At the Bama IDP camp in Borno State where over 300 children reportedly died from malnutrition two months back, feeding is still a major problem for the displaced people there, a delegation from the House of Representatives were told on Tuesday.
PREMIUM TIMES was in Bama when the House joint committee on IDP and Human Rights, led by Sani Zoro, visited the desolate town.
Bama is just 85km from Maiduguri, the Borno state capital, but driving through the poor road network, littered with dozens of military checkposts, took about two hours.
Camped within the compound of the completely destroyed Bama General Hospital, 24,792 IDPs, comprising of 3264 men, 6466 women, and 15141 children, live a life of sorrow and deprivation.
The IDPs resorted to self-help by building makeshift shelters using burnt corrugated iron sheets picked from razed houses in the town. They still have one major problem – hunger.
Upon arrival in Bama, the Reps committee were received by the military command in Bama.
The soldiers told the lawmakers their role in setting up the IDP camp.
The military officers said most of the IDPs in the camp were those that had over time been rescued from captivity of Boko Haram in villages and hamlets around Bama and Gwoza local government areas of Borno state.
Gwoza is about 40km from Bama.
Aid workers like those from the Medicins Sans Frontier (IMF), the State Emergency Management Agency and representatives of the World Food Programme (WFP) were at the crowded camp dishing out medical and feeding support to the inmates and children.
The WFP was mainly supplying its anti malnutrition supplement known as Plumpy Sup to children. Officials handling the programme said “every child is given a supply for a month”.
The soldiers also organised a remarkable school programme in the camp where about 12,000 children were being taught how to read and write. Most of the children were assembled in the open under a scorching sun as soldiers and volunteer IDPs dished out the best they could offer in knowledge to help the children maintain contact with school life.
PREMIUM TIMES observed that everything in the camp seemed to be going on fine within the limits of available resources, except for food and feeding.
Then suddenly, as the lawmakers spoke to camp officials, the IDPs began a protest after they heard the state government-owned State Emergency Management Agency (SEMA) officials informing the federal legislators how they regularly feed the IDPs.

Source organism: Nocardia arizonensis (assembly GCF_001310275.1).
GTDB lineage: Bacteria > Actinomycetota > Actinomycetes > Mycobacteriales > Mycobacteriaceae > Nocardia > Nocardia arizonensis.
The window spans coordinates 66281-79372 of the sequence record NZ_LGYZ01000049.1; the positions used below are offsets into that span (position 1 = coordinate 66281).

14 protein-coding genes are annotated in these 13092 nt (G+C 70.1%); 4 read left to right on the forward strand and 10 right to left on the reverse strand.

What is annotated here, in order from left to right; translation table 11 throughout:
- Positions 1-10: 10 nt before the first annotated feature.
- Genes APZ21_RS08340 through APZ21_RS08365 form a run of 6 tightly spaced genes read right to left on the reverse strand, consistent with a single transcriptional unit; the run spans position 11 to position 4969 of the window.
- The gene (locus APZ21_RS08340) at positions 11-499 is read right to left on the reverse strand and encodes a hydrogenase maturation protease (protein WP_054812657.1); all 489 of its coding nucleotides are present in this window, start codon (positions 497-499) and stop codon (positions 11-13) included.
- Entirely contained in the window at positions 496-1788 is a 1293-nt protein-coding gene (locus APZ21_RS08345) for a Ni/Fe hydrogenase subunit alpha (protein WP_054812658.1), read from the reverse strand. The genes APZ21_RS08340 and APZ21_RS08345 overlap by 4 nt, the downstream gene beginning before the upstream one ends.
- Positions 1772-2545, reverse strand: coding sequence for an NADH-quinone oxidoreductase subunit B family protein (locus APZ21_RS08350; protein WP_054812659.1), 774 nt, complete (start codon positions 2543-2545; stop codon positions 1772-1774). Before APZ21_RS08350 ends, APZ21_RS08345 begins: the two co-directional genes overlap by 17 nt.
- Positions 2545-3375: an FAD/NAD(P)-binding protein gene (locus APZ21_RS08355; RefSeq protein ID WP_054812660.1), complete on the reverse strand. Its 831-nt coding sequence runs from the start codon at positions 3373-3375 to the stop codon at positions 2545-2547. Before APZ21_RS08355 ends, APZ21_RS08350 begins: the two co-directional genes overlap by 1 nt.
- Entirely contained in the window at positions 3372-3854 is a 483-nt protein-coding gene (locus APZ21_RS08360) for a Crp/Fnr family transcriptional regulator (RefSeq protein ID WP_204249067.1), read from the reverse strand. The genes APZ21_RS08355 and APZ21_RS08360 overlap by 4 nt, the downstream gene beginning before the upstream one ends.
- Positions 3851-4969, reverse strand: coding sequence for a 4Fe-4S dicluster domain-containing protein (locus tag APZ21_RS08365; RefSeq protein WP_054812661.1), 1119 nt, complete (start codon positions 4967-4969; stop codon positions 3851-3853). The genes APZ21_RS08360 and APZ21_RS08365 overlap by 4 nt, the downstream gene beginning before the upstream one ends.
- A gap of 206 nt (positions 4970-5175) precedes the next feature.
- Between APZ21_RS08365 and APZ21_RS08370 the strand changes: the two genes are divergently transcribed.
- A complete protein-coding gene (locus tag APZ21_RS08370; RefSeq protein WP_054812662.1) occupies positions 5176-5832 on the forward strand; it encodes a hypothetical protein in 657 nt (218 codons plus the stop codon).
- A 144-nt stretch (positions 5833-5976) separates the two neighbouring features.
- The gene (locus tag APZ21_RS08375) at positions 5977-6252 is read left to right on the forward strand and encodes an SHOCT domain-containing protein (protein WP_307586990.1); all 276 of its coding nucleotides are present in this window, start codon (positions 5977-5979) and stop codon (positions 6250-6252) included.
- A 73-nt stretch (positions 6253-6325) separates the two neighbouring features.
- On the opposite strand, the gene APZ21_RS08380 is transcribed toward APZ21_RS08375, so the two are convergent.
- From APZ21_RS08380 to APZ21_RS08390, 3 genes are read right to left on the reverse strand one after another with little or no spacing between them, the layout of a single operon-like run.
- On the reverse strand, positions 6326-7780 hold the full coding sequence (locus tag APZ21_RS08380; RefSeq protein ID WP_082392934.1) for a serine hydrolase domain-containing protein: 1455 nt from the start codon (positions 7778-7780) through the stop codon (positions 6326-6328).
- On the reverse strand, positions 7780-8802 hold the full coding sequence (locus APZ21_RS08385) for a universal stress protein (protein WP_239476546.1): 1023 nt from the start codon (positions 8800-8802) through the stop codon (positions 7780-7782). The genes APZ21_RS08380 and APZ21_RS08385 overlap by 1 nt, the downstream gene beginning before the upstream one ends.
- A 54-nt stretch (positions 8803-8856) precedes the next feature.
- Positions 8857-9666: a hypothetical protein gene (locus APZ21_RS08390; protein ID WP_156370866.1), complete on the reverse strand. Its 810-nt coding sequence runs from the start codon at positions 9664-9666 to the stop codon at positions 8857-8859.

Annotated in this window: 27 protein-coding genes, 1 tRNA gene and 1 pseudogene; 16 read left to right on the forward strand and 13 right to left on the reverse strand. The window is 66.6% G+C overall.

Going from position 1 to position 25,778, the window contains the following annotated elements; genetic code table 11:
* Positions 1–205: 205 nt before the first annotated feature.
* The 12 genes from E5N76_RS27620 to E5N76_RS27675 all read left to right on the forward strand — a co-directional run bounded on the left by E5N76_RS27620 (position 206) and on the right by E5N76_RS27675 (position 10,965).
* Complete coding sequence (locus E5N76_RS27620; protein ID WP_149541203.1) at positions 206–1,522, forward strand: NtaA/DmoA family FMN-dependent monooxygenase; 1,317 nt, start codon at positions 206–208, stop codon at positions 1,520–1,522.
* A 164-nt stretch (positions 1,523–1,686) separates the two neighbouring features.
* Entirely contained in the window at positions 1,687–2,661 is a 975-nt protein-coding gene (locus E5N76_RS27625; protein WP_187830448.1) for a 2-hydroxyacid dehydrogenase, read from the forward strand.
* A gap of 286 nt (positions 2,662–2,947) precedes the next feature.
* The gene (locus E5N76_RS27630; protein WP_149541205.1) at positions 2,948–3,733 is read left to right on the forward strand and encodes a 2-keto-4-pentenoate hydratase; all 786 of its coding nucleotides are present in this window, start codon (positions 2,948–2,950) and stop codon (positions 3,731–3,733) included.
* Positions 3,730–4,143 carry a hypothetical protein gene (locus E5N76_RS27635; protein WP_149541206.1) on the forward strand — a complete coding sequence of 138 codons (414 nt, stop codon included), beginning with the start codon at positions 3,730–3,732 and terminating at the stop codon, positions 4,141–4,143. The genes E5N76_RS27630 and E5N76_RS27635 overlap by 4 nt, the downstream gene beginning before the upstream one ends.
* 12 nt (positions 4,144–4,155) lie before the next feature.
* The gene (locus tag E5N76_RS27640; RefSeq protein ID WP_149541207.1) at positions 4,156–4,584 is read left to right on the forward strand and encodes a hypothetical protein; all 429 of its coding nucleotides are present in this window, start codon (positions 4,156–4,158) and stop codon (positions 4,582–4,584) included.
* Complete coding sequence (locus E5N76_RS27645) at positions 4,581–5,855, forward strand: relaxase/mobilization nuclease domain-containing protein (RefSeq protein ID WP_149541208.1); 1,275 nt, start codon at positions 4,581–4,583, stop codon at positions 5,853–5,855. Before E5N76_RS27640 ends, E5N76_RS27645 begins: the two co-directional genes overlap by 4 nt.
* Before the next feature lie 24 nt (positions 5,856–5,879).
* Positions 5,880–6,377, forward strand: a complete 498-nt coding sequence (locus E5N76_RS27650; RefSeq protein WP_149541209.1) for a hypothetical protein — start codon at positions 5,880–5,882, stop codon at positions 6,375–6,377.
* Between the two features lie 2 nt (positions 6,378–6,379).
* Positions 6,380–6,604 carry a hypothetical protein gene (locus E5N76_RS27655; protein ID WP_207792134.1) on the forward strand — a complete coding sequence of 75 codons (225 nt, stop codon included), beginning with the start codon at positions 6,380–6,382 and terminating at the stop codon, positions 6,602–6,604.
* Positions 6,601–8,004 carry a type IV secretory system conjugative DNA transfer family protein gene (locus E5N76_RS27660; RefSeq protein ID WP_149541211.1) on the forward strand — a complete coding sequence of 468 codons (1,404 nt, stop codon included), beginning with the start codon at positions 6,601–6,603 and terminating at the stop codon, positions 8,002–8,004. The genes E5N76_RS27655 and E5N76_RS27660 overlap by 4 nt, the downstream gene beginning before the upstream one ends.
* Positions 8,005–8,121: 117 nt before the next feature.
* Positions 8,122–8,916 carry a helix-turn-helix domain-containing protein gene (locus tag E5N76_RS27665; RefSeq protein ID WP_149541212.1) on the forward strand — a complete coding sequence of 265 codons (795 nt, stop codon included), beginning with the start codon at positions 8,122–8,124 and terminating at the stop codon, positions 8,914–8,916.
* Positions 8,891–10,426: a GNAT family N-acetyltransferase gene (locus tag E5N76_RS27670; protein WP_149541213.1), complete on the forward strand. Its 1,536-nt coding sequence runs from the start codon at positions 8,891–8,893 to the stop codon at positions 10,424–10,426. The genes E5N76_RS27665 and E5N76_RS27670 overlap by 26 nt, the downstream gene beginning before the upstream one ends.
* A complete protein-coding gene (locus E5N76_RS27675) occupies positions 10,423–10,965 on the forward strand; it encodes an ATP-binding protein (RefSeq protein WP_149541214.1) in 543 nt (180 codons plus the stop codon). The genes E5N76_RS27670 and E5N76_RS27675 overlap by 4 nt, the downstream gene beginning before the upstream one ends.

The secretary of SEMA claimed that each of the IDPs received enough food, mostly rice and beans to last them two weeks when they were expected to get another supply.
That claim triggered angry reaction from the IDPs – as both men and women who began to shout “lies, lies, lies! One of the IDPs was heard threatening to beat up the SEMA official should the officer continue with what he called “useless lies”.
The situation almost went out of control before soldiers quickly moved in to control the tense situation.
They provided protection for the lawmakers who had already been encircled by the angry IDPs.
When the leader of the delegation was able to get the ears of the miffed inmates at the camp, he asked some of them to explain the true position of things.
A middle aged IDP, who identified himself as Modu Bukar, said “initially when we came to the camp some months ago, feeding was not a big issue because the soldiers provided us with three square meals per day. But since the SEMA moved in to take the feeding programme things went bad. As a matter of fact, they would only give a bag of 50kg rice for 30 to 25 persons to feed with for two weeks. How do they expect us to survive with it for God sake? Even if we are to manage to cook and feed from it once in a day, a bag of rice shared by 30 people would not last three days.
“And we will not see the officials again until after two or three weeks. This is not fair. We took our displacement as an ugly phenomenon that have befallen us and we continue to pray to God to help us out of it. But people should understand that before now, we are men and women of means, we have our homes, we have dependents whom we feed and cater for; we had means of survival; so we will certainly not take it when someone will come here and lie to the world that we are fed well or that each person gets a bag of rice. We have tolerated these lies; we won’t take it anymore.”
Responding to their complaints, the angry lawmakers blamed the camp officials for such insincerity even as they pleaded with the IDPs to be calm as the federal government would further empower the emergency management outfits to provide more feeding, and improved health care facility for them in the camp.
Earlier the Chairman of the House of Representative committee on IDP, Mr. Zoro had picked holes in the manner the IDPs were being managed, the lawmakers however commended the Nigerian military for doing their part effectively by rescuing the large number of IDPs from the liberated territories.
He said the best way towards achieving a lasting solution to the problems of increasing IDPs in camps is the establishment of the Northeast Development Commission.
“Even from what we have seen so far, it is clear that the fast-tracking of the process of inaugurating the Northeast Development Commission is the way out,” he said.
He said the House of Representative had decided that the headquarters of the commission, when ready, would be sited in Maiduguri, the Borno state capital, which has been the epicentre of the Boko Haram insurgency in the northeast.
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